The AES Editorial Intern Team debuted at the AES spring meeting in 2016. The team works with AES Section Editor Carole McGranahan to introduce new features and conversations to our website and social media. We welcome your ideas, and each year will invite applications for other graduate students to join us.

Editorial Interns

Monica Patrice Barra is a doctoral candidate in the Ph.D. program in Cultural Anthropology at the Graduate Center, City University of New York. Her research focuses on environmental change, the politics of racial difference and their relationship to technoscientific innovation. Monica's dissertation ethnographically examines the impacts of coastal land loss and restoration projects in southeastern Louisiana from the perspectives of communities of color living along the last 100 miles of the Mississippi River and the scientists and engineers attempting to restore disappearing coastal lands. Theoretically, her work asks how meanings of racial difference and racial geographies are constituted through the technoscientific and political management of deltaic lands and waters. In addition to her research among coastal communities and scientists, she teaches in the environmental studies program at Tulane University and regularly collaborates with arts and humanities groups on projects that investigate the relationships between people and transforming urban and rural environments.

Brittany Birberick is a doctoral candidate in the Anthropology Department at the University of California, Berkeley. Her research, in Johannesburg, South Africa, examines the temporality of urban transformation through close attention to declining industry in Jeppestown, one of the earliest developed areas of the city. The project draws on historical and ethnographic methods to examine how key sites in the area have transformed or failed to transform according to narratives of development, dilapidation, and rejuvenation. At a time when local and global social, economic, and political forces are influencing a re-imaging of the remaining colonial and apartheid structure of the city, she is interested in the way expectations for the future, work, housing, and kinship are being reconfigured. She has also collaborated with a South African art photographer who grew up in one of the informal buildings in Jeppestown to examine ways of seeing urban space, and she is interested more broadly in the way image making and artistic practice intersects with anthropological research.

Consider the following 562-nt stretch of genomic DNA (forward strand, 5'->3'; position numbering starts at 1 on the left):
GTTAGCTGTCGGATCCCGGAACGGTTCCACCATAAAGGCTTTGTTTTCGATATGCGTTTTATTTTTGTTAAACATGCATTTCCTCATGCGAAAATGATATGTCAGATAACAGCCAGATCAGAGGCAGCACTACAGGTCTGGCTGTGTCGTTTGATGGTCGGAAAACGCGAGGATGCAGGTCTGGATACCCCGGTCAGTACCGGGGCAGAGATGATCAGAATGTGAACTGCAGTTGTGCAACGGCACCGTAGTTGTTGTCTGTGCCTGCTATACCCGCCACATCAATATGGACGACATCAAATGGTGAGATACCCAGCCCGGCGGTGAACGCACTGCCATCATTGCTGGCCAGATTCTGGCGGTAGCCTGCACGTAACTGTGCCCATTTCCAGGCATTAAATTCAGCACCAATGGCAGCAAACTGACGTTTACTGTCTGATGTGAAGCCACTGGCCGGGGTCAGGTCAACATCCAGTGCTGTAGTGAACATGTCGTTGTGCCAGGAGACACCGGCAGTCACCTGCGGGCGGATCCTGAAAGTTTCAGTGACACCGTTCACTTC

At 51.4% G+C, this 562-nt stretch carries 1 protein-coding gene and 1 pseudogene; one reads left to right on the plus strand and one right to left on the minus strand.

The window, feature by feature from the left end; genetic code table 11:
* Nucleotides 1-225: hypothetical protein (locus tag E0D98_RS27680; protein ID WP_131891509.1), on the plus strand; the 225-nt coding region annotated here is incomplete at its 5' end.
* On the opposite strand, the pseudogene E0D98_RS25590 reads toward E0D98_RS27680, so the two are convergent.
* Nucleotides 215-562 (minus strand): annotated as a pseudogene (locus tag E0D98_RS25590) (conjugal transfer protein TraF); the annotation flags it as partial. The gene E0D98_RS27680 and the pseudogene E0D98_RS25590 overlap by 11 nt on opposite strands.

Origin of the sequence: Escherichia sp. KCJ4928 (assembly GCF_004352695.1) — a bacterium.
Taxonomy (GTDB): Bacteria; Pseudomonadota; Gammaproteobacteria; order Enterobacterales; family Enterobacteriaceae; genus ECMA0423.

Amiel Bize is a PhD candidate in Anthropology at Columbia University, where she also completed her undergraduate degree in Comparative Literature. Her dissertation research focuses on “black spots”—stretches of road where accidents happen frequently—along rural highways in Kenya. The project uses roads and road danger as a lens onto shifting rural landscapes in Kenya, where ideas of kinship, temporality, and morality are being reconfigured to accommodate the risks and opportunities of the post-austerity economy. The project proposes that, as infrastructure construction comes to stand in for development, roads are a key site for understanding the mix of state withdrawal and investment that characterizes contemporary Kenya, as well as the ways in which rural populations are affected by and responding to these shifts. She is also interested in venues for presenting her work beyond academia, and in past has created documentary films and radio essays.

Gabrielle Cabrera is a first-year PhD student in Anthropology at Rutgers University. Gabrielle completed her BA at University of California, Merced where she was surrounded by a community of activists and scholars who encouraged her to think deeply and critically about teaching for justice, politics of (mis)recognition, and diversity discourse. Her work examines citizenship, the political economy of diversity discourse, questions of solidarity, and the neoliberalization of universities. Specifically, she aims to center the “Dreamer” narrative by interrogating how universities deploy and commodify the undocumented experience. Gabrielle grounds analysis in critical feminist and decolonizing methodologies and hope that such approaches provide alternative ways for researchers interested in migrant “illegality,” specifically, those who fit the “Dreamer” criteria, a guideline to shift away from reinforcing the “good immigrant” or “model minority” narrative.